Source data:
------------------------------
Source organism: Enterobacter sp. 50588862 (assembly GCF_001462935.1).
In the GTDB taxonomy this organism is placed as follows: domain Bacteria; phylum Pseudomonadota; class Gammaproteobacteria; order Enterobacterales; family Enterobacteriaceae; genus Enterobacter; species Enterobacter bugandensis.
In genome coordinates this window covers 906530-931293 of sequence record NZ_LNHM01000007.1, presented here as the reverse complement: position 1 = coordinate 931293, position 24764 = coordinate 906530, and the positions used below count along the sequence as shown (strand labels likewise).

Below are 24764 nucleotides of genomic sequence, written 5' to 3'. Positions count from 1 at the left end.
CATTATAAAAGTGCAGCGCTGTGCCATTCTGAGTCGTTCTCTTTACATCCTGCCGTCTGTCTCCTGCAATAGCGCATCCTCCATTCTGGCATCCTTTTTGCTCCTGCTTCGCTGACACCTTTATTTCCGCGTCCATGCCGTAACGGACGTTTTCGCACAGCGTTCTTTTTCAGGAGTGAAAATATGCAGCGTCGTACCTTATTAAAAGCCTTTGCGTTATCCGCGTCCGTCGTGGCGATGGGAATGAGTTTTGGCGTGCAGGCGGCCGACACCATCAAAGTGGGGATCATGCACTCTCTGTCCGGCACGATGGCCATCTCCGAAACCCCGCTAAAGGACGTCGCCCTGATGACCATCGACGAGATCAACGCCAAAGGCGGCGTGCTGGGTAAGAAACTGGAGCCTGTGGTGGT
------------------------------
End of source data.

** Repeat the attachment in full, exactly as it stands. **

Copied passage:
Source organism: Enterobacter sp. 50588862 (assembly GCF_001462935.1).
In the GTDB taxonomy this organism is placed as follows: domain Bacteria; phylum Pseudomonadota; class Gammaproteobacteria; order Enterobacterales; family Enterobacteriaceae; genus Enterobacter; species Enterobacter bugandensis.
In genome coordinates this window covers 906530-931293 of sequence record NZ_LNHM01000007.1, presented here as the reverse complement: position 1 = coordinate 931293, position 24764 = coordinate 906530, and the positions used below count along the sequence as shown (strand labels likewise).

Below are 24764 nucleotides of genomic sequence, written 5' to 3'. Positions count from 1 at the left end.
CATTATAAAAGTGCAGCGCTGTGCCATTCTGAGTCGTTCTCTTTACATCCTGCCGTCTGTCTCCTGCAATAGCGCATCCTCCATTCTGGCATCCTTTTTGCTCCTGCTTCGCTGACACCTTTATTTCCGCGTCCATGCCGTAACGGACGTTTTCGCACAGCGTTCTTTTTCAGGAGTGAAAATATGCAGCGTCGTACCTTATTAAAAGCCTTTGCGTTATCCGCGTCCGTCGTGGCGATGGGAATGAGTTTTGGCGTGCAGGCGGCCGACACCATCAAAGTGGGGATCATGCACTCTCTGTCCGGCACGATGGCCATCTCCGAAACCCCGCTAAAGGACGTCGCCCTGATGACCATCGACGAGATCAACGCCAAAGGCGGCGTGCTGGGTAAGAAACTGGAGCCTGTGGTGGT